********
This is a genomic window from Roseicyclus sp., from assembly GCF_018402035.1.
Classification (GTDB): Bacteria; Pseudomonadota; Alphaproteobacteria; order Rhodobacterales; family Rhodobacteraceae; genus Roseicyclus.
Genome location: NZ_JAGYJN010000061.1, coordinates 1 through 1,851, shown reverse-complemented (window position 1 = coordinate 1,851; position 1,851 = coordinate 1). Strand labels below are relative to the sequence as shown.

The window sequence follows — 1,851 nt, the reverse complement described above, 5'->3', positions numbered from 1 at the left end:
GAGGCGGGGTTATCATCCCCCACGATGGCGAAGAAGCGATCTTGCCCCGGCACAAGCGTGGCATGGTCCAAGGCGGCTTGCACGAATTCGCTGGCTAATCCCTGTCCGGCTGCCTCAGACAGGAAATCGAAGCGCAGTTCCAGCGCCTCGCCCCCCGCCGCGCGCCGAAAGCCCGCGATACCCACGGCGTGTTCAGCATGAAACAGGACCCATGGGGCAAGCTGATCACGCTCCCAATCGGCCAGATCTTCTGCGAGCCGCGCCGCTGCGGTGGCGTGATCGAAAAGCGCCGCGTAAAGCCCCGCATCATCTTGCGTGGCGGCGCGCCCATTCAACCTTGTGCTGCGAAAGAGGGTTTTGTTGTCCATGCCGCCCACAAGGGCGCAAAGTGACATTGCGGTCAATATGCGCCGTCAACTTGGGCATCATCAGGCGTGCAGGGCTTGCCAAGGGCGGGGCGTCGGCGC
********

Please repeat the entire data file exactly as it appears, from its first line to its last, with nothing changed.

This is a genomic window from Roseicyclus sp., from assembly GCF_018402035.1.
Classification (GTDB): Bacteria; Pseudomonadota; Alphaproteobacteria; order Rhodobacterales; family Rhodobacteraceae; genus Roseicyclus.
Genome location: NZ_JAGYJN010000061.1, coordinates 1 through 1,851, shown reverse-complemented (window position 1 = coordinate 1,851; position 1,851 = coordinate 1). Strand labels below are relative to the sequence as shown.

The window sequence follows — 1,851 nt, the reverse complement described above, 5'->3', positions numbered from 1 at the left end:
GAGGCGGGGTTATCATCCCCCACGATGGCGAAGAAGCGATCTTGCCCCGGCACAAGCGTGGCATGGTCCAAGGCGGCTTGCACGAATTCGCTGGCTAATCCCTGTCCGGCTGCCTCAGACAGGAAATCGAAGCGCAGTTCCAGCGCCTCGCCCCCCGCCGCGCGCCGAAAGCCCGCGATACCCACGGCGTGTTCAGCATGAAACAGGACCCATGGGGCAAGCTGATCACGCTCCCAATCGGCCAGATCTTCTGCGAGCCGCGCCGCTGCGGTGGCGTGATCGAAAAGCGCCGCGTAAAGCCCCGCATCATCTTGCGTGGCGGCGCGCCCATTCAACCTTGTGCTGCGAAAGAGGGTTTTGTTGTCCATGCCGCCCACAAGGGCGCAAAGTGACATTGCGGTCAATATGCGCCGTCAACTTGGGCATCATCAGGCGTGCAGGGCTTGCCAAGGGCGGGGCGTCGGCGC